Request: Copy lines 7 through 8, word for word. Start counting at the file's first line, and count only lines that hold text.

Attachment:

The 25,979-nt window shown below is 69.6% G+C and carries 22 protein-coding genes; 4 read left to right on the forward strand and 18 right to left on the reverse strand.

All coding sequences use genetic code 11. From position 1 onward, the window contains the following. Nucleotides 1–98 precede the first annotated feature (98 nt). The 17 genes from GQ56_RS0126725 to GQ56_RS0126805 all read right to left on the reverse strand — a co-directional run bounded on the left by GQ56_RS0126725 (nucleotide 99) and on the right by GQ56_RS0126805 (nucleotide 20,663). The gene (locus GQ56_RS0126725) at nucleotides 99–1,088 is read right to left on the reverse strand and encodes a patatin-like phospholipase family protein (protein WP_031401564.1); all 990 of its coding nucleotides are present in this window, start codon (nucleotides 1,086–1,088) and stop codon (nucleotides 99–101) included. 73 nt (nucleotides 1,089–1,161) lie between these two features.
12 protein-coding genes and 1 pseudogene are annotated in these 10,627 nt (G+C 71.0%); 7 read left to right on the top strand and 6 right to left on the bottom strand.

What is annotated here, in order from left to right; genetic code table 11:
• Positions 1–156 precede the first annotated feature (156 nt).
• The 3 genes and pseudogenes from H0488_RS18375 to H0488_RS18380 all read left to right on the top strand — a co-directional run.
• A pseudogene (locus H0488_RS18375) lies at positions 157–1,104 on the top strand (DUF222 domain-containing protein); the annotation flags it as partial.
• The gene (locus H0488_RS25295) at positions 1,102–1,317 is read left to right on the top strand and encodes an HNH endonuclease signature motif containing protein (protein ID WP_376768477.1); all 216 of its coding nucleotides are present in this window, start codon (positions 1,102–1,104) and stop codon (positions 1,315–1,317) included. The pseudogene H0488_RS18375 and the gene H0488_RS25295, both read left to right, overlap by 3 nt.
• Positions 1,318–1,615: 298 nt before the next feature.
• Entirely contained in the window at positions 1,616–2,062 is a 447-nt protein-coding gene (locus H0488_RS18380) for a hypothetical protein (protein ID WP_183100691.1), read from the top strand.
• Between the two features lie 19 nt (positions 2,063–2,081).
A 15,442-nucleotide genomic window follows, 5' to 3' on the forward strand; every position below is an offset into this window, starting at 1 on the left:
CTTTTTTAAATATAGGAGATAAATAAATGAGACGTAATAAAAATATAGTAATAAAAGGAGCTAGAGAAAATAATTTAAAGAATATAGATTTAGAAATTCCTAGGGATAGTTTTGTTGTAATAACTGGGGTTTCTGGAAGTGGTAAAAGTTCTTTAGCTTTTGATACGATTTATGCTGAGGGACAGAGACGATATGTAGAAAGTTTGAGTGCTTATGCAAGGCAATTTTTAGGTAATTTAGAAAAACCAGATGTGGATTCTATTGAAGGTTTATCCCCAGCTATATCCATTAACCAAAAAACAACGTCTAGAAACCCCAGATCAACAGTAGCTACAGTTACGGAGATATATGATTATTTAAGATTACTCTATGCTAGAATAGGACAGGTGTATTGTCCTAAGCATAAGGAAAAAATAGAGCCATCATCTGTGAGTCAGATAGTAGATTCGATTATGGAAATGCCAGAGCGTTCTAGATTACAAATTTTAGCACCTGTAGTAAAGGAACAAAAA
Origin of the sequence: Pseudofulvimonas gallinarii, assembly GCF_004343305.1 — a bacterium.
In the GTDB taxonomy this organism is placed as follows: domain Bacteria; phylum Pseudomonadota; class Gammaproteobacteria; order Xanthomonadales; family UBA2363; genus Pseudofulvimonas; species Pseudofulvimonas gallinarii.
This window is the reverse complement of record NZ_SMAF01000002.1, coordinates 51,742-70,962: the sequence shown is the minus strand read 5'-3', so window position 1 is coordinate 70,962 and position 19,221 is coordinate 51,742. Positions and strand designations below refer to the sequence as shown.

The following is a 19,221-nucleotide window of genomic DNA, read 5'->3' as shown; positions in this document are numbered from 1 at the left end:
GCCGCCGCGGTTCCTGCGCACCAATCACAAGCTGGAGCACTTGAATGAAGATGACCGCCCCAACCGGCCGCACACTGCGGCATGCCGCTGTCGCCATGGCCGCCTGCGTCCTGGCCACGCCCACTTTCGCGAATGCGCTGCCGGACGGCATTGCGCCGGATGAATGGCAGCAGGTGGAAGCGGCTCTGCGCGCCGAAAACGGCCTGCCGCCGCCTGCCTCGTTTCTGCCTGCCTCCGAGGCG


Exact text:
• A pseudogene (locus H0488_RS18375) lies at positions 157–1,104 on the top strand (DUF222 domain-containing protein); the annotation flags it as partial.
• The gene (locus H0488_RS25295) at positions 1,102–1,317 is read left to right on the top strand and encodes an HNH endonuclease signature motif containing protein (protein ID WP_376768477.1); all 216 of its coding nucleotides are present in this window, start codon (positions 1,102–1,104) and stop codon (positions 1,315–1,317) included. The pseudogene H0488_RS18375 and the gene H0488_RS25295, both read left to right, overlap by 3 nt.